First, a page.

No, we’re not expecting anything like that across the region this afternoon, but if you’ve got outdoor plans, you may want to keep an eye to the sky – we’ve got thunderstorms coming, and some of them could be strong to severe.
We’ve got a rather nice day in progress across the region, but changes are coming. At midday, temperatures are generally in the 70s to lower 80s away from the coastline, where seabreezes are keeping temperatures in the 50s to lower 60s. Dewpoints are creeping up, generally in the 60s now, which is humid by mid-May standards. We’ve also got plenty of sunshine, so temperatures should continue to climb into the afternoon. However, a cold front is starting to approach from the west. An area of showers and thunderstorms is moving into western Massachusetts at midday, and though these should weaken, they will spread cloud cover in, with some rain possible across northern Massachusetts and southern New Hampshire early this afternoon.
As that cold front approaches, a stronger line of thunderstorms is expected ahead of it. As you can see in the radar simulation above, this line should enter our region during the 5-8pm time frame, also known as the evening rush hour. Some of these storms will contain strong winds, heavy downpours, and frequent lightning. That will likely make the commute home for many people even worse than normal.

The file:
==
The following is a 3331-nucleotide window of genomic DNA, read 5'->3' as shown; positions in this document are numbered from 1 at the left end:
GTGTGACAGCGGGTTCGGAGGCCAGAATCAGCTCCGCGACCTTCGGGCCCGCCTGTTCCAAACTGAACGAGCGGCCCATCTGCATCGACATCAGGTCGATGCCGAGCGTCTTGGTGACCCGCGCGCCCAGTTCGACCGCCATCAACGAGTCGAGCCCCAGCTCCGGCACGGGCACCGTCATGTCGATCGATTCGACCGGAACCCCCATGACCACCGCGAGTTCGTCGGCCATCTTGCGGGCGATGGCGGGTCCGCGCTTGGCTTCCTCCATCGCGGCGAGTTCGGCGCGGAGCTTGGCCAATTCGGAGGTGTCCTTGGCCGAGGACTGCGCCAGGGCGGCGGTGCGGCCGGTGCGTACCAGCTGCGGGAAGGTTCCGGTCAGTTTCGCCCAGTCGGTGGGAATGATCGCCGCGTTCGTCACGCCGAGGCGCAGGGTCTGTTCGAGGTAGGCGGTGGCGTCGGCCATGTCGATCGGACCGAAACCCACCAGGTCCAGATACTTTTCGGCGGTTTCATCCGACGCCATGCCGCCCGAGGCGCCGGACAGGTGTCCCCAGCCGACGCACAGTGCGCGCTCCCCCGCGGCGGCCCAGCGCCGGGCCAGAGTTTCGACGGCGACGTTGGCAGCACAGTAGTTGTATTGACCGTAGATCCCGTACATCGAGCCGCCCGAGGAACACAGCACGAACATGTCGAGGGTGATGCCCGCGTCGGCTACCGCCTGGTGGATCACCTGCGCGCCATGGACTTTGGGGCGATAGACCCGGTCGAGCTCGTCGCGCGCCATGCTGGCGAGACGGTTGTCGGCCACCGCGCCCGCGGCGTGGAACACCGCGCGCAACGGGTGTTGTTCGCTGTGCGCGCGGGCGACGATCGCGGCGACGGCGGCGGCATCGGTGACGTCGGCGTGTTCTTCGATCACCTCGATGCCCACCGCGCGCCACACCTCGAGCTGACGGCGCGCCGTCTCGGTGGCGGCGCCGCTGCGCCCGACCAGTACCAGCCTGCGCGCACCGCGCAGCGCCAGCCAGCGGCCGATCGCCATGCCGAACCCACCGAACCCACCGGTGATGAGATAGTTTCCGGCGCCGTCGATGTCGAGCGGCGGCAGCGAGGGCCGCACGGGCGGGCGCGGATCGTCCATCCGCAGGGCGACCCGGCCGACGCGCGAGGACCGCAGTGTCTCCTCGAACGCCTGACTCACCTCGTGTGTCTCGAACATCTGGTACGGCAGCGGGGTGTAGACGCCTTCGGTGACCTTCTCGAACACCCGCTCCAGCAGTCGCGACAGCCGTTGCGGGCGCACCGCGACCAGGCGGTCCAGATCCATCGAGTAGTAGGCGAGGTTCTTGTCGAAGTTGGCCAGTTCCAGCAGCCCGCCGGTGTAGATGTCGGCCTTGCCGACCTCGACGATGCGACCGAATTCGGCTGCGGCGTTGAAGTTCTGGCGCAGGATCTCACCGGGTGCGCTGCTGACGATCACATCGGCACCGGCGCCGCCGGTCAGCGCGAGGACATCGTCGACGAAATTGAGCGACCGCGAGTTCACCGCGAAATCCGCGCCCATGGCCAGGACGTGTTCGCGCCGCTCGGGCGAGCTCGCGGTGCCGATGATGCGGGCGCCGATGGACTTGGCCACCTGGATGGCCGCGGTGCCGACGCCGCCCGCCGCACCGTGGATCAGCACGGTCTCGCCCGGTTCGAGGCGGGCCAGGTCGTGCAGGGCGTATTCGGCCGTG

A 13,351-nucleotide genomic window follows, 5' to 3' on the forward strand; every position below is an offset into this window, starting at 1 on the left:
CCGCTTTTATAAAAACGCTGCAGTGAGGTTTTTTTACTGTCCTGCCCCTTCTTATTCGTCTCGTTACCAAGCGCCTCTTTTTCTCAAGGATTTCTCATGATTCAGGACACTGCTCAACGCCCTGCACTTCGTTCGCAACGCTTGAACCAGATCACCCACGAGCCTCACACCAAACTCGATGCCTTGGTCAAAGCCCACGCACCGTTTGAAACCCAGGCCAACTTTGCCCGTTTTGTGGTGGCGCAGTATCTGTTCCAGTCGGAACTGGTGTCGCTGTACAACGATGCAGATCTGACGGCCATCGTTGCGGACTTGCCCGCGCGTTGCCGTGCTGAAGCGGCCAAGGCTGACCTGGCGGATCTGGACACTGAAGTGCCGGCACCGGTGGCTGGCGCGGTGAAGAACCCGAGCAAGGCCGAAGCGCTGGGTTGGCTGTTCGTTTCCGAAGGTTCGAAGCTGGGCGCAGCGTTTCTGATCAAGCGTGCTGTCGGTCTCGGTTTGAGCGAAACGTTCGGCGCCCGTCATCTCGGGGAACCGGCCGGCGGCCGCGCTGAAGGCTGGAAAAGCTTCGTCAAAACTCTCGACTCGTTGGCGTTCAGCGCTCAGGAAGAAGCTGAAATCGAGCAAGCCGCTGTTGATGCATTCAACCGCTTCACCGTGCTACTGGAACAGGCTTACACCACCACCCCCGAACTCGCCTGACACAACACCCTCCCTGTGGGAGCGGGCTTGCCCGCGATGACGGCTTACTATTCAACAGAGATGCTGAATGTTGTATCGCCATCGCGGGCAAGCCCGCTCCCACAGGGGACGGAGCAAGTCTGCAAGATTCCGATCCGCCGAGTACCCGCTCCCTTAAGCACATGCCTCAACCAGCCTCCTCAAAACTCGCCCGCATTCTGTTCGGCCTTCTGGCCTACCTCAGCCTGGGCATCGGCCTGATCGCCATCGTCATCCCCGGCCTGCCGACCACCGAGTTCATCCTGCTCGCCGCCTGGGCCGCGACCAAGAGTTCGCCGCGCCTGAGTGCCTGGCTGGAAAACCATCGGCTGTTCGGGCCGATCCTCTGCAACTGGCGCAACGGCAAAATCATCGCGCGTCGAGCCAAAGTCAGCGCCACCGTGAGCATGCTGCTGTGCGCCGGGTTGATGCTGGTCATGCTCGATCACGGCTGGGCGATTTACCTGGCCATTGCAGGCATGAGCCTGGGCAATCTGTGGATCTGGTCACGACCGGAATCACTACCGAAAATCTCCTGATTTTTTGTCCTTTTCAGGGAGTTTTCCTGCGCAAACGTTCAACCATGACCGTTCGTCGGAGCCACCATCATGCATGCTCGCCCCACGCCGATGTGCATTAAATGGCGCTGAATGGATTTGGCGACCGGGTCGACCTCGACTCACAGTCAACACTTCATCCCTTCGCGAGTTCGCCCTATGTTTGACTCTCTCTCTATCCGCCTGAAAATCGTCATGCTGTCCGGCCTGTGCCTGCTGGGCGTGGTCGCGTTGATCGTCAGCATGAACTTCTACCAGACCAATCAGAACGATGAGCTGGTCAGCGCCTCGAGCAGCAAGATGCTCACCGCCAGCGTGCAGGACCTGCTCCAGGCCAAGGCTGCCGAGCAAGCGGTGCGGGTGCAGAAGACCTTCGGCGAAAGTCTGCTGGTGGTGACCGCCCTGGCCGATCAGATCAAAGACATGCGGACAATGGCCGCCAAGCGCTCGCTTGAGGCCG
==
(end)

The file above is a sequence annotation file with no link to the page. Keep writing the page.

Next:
If it were just rain, wind, and lightning, it wouldn’t be a big deal. The problem is, it might be more than “just rain wind, and lightning.” Well away from the coastline, conditions will be favorable for severe thunderstorms to develop ahead of the front. As we mentioned in our Weekly Outlook, we still think the best odds for severe weather are from the Mid-Atlantic states into southeastern New York and western New England, but some severe storms could survive into eastern New England late this afternoon and evening. These storms should start to weaken quickly as they approach the coastal plain, but from interior Rhode Island into Central Massachusetts, the I-495 Belt of eastern Massachusetts, and Southern New Hampshire, we could see some fairly strong thunderstorms. We’ve already mentioned the frequent lightning and heavy downpours, but in the places we just mentioned, winds could gust to 60 mph or more with some of the stronger storms, which could result in more damage to places that already had lots of tree damage earlier this month.
In addition to the threats we listed in the last paragraph, there is also a low (but non-zero) threat for am isolated tornado or two this afternoon. No, we’re not expecting a tornado outbreak, but a brief tornado or two could spin up, especially across central and western portions of New England. In fact, if we do get one, it wouldn’t even be the first one this year in New England. Just last night, we found out that on May 4, a tornado tracked 35 miles through mostly (but not all) rural western and central New Hampshire.
Behind the front, Wednesday will be a much cooler day. Easterly winds and some cloud cover will keep temperatures in the 50s along the coast, lower 60s inland. Sunshine and warmer temperatures will return on Thursday, so you’ll only have one day to complain about.